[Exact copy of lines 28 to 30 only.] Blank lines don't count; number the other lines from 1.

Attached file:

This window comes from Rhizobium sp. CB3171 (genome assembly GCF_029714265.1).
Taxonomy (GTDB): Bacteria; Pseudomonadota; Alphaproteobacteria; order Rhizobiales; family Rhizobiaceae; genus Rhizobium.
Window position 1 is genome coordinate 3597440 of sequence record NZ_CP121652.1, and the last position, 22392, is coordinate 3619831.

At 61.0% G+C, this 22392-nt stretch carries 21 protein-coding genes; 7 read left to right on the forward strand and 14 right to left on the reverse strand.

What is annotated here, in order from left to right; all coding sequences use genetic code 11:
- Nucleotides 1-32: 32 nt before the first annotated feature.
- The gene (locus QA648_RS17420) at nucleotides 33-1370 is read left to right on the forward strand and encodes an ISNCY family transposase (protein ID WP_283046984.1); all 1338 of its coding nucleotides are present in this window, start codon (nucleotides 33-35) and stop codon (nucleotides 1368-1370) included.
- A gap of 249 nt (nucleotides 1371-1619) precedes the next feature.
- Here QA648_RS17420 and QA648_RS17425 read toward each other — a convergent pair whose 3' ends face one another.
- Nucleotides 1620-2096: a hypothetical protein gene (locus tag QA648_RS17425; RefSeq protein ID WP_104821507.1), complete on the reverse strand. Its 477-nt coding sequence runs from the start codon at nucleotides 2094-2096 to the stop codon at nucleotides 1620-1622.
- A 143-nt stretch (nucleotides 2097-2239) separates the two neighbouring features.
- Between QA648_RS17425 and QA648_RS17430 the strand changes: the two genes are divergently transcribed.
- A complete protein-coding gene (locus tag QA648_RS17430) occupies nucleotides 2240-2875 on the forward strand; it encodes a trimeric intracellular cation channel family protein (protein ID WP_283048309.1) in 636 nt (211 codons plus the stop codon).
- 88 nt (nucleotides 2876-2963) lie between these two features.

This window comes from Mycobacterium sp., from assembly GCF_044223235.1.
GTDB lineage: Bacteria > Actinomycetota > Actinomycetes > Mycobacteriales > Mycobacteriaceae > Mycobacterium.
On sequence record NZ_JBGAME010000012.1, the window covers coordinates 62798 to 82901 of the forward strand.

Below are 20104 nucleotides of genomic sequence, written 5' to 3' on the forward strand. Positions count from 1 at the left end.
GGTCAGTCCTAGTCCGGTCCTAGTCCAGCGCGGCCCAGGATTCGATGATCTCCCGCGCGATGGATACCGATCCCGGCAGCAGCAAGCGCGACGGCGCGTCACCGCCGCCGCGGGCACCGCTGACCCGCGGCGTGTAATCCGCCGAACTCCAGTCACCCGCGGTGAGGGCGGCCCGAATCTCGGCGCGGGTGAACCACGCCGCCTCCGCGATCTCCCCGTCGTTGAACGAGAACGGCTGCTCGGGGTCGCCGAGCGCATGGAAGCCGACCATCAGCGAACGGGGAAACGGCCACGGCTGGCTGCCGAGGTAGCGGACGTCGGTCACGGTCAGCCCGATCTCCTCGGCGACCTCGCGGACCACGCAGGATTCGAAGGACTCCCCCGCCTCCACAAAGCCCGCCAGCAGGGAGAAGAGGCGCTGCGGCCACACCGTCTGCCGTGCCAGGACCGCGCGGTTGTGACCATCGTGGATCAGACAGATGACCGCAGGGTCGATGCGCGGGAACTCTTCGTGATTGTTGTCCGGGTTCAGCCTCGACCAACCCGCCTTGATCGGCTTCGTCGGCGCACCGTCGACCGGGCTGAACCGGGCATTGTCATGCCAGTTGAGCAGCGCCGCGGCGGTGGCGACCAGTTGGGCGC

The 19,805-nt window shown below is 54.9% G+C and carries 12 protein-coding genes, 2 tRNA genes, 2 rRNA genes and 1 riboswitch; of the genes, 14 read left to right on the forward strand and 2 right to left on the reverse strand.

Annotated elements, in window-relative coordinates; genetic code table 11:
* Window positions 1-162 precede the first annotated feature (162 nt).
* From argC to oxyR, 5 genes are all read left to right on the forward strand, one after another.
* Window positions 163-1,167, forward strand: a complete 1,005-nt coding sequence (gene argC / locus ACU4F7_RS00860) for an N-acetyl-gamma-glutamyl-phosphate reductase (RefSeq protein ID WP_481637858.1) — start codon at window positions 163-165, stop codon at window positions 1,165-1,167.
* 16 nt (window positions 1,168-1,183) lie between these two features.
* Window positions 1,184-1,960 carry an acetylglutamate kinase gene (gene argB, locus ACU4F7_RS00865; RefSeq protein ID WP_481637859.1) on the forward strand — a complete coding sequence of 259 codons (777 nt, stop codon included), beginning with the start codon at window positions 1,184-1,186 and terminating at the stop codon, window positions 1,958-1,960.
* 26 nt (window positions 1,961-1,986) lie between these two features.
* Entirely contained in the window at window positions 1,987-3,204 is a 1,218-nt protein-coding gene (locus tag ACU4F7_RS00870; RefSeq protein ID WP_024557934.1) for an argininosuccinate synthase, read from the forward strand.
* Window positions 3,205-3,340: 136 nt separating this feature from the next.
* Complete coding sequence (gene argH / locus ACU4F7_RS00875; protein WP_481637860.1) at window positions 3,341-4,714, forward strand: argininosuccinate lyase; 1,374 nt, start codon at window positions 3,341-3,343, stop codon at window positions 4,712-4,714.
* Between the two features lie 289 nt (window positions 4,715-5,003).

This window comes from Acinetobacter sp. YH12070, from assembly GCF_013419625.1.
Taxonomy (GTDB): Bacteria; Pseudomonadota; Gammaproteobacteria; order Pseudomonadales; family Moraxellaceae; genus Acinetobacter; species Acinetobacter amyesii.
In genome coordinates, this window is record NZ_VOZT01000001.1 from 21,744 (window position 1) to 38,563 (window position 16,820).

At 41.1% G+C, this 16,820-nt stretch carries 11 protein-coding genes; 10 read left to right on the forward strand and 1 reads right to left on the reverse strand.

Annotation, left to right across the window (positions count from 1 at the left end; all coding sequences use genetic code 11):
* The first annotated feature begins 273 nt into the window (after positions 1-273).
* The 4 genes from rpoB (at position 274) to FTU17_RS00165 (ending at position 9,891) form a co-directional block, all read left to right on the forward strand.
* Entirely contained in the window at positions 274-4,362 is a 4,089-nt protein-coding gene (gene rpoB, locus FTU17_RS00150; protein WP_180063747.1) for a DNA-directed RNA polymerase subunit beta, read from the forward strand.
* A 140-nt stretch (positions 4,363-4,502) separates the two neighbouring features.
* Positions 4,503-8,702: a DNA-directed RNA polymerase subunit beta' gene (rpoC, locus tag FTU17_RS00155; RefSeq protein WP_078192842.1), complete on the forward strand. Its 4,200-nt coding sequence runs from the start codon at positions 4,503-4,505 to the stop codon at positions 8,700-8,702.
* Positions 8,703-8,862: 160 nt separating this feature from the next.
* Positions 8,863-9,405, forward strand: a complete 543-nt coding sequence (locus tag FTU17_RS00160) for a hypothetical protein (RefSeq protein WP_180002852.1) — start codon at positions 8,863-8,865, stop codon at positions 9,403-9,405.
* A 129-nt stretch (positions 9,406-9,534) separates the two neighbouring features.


* Entirely contained in the window at window positions 1,987-3,204 is a 1,218-nt protein-coding gene (locus tag ACU4F7_RS00870; RefSeq protein ID WP_024557934.1) for an argininosuccinate synthase, read from the forward strand.
* Window positions 3,205-3,340: 136 nt separating this feature from the next.
* Complete coding sequence (gene argH / locus ACU4F7_RS00875; protein WP_481637860.1) at window positions 3,341-4,714, forward strand: argininosuccinate lyase; 1,374 nt, start codon at window positions 3,341-3,343, stop codon at window positions 4,712-4,714.